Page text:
How Do They Choose?
There are three steps that people take in choosing an advisor:

Exploration: When they have the interest in advice (but not yet the intention to act), people begin collecting information. During this stage, they ask around and compile a list of firms to check out. They also do some basic research on how to choose an advisor, what questions to ask and what to expect. Many consumers may not get past this stage and fail to act on that initial interest.

Whether your firm appears on somebody’s exploration list depends on its reputation and people’s awareness of your brand.

Examination: During this stage, people have compiled the list of names and begin to connect with potential advisors, performing due diligence. They will contact firms to talk and exchange information. They’re also likely to conduct their own research by reading through an advisor’s website and social media and by seeking references. A firm’s ability to respond to inquiries in a timely and compelling manner, as well as the results of the individual’s behind-the-scenes research, determine whether an advisor gets examined at this point. An advisor’s success in this stage is a function of their sales process and skill.

Determination: In the last stage, the consumer chooses the firm they like best and engages in some level of contracting, setting expectations and negotiating price and other parameters of the engagement. An advisor’s success in the determination stage is a function of their responsiveness and negotiation skills.

These three stages are not always distinct. Consumers may perform them simultaneously and not in a very systematic manner. In fact, when they select an advisor, in 35.6% of cases they look at only one.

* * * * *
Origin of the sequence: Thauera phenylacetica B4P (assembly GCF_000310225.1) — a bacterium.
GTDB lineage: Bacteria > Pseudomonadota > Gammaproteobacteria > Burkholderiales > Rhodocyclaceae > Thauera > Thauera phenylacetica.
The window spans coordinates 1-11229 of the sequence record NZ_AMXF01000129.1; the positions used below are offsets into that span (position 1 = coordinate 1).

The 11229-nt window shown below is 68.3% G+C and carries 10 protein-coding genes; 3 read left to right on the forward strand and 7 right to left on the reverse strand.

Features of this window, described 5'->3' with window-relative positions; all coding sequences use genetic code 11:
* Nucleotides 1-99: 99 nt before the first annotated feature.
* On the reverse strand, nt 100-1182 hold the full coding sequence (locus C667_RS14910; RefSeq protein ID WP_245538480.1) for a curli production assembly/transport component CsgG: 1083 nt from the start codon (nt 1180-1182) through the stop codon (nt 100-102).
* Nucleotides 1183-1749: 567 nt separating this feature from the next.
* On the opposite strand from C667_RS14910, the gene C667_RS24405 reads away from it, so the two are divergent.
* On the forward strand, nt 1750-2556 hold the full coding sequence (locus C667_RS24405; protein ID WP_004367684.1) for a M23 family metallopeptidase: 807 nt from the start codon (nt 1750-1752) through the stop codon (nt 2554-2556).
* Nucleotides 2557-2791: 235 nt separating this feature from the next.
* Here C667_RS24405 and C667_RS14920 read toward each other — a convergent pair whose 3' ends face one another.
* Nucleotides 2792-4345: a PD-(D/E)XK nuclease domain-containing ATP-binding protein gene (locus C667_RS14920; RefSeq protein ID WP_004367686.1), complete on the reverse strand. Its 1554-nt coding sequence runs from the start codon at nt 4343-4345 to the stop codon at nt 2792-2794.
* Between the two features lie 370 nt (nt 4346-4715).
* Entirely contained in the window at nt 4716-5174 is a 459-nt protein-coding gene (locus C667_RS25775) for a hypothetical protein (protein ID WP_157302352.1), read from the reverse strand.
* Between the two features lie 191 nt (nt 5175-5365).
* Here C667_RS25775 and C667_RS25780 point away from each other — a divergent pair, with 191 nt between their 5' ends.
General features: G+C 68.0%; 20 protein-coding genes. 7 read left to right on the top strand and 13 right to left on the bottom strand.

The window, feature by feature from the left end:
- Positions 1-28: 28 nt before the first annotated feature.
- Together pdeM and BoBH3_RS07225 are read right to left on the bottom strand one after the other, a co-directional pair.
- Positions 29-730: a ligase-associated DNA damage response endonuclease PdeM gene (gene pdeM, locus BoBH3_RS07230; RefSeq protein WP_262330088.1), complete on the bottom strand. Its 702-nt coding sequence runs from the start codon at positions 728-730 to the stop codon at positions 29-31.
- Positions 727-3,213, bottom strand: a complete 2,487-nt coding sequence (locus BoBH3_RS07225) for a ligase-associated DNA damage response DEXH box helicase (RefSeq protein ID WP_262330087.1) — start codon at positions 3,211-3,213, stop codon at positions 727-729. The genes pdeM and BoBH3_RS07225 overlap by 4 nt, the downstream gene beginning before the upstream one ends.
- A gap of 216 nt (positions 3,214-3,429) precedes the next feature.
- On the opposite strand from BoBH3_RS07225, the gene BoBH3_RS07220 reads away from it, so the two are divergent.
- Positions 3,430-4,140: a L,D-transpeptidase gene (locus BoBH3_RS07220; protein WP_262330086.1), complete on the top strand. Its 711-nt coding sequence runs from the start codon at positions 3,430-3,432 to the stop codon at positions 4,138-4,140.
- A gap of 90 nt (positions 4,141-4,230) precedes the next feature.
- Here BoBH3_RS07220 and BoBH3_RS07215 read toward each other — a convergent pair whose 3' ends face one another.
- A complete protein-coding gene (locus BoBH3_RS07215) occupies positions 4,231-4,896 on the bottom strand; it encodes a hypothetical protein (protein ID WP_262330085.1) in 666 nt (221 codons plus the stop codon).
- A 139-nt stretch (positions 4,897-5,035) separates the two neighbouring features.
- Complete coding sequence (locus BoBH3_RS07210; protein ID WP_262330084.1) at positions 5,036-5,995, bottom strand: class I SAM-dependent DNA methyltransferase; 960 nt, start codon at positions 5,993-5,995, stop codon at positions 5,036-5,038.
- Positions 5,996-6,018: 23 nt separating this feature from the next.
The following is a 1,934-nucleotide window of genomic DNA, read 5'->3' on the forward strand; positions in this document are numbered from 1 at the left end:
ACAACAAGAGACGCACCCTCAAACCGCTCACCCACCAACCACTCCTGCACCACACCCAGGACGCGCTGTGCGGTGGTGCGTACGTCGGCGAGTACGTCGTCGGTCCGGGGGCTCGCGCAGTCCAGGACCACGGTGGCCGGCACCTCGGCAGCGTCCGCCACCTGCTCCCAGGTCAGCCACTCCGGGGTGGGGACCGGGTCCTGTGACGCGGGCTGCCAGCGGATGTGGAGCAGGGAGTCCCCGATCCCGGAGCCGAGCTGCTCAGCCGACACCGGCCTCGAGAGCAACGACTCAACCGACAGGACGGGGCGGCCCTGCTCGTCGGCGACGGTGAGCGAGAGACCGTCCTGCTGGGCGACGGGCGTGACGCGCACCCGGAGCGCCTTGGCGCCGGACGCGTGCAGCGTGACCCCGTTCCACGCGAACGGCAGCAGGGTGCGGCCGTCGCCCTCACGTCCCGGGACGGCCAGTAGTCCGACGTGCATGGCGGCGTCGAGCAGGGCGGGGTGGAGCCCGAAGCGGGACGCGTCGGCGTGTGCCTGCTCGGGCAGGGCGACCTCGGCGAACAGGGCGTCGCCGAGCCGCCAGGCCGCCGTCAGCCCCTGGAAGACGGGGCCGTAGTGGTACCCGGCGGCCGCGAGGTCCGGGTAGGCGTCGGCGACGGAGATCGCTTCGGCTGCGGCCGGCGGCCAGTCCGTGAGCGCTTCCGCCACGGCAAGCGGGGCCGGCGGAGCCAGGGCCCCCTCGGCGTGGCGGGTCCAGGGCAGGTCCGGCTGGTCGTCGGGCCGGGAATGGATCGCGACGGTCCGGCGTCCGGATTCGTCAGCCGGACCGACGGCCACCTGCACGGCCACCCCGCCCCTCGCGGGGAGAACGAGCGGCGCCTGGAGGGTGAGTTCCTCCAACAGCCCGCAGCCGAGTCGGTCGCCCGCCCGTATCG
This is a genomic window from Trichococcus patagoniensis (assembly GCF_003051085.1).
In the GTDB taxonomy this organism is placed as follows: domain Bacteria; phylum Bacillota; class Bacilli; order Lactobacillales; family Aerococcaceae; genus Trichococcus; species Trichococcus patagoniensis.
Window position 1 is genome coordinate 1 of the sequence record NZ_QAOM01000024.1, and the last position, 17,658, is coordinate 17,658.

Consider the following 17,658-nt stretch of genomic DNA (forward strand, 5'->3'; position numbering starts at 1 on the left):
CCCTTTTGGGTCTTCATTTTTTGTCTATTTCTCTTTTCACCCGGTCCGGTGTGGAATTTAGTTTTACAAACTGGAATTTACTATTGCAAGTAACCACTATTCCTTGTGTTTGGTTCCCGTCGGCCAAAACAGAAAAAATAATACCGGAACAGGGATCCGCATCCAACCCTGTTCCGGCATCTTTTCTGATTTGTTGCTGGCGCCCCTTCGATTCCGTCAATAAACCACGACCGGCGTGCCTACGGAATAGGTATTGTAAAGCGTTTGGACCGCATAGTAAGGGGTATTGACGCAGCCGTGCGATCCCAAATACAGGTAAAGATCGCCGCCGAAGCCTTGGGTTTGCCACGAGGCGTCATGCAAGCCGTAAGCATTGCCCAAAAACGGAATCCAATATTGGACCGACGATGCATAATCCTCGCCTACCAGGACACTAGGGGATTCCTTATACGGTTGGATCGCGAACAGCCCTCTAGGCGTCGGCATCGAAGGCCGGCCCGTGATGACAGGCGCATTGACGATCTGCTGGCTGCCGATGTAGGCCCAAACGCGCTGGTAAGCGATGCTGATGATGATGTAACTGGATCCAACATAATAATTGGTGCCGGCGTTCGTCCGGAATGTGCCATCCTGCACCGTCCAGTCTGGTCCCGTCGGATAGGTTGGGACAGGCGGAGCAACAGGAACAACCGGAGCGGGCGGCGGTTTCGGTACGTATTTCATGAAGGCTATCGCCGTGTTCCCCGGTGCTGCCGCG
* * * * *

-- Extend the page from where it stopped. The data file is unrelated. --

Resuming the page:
The Exploration Stage
When looking for an advisor to trust, people mostly seek out the recommendations of people they know. When asked how they first heard about their advisor, 38.2% of consumers said the names came from friends (18.3%) and family (19.9%). Another 13.1% of the clients said they were engaging the firm for some other service and then added financial advice later. Some 9.9% got the names from online searches and 10.5% said it was some other resource. Notably, CPAs and attorneys did not play a significant role as referral sources in the survey, perhaps because many already offer advice as part of their distribution strategy.

These results indicate that advisors who want to be considered in the exploration stage most of all have to impress their existing clients. While advisors should not perhaps be explicitly asking for referrals (only 12.0% of referrals originate this way), they should be asking questions such as: “Who are your closest friends?”

The decision to seek an advisor in the first place is not driven by a single event. Of the consumers surveyed, 17.8% cannot identify any specific occurrence or challenge that sparked their search. The most discernible reason, named by 15.7% of them, was that they felt some general anxiety over their ability to meet their goals. And it’s also significant that 11.5% said they were urged by others to seek out help.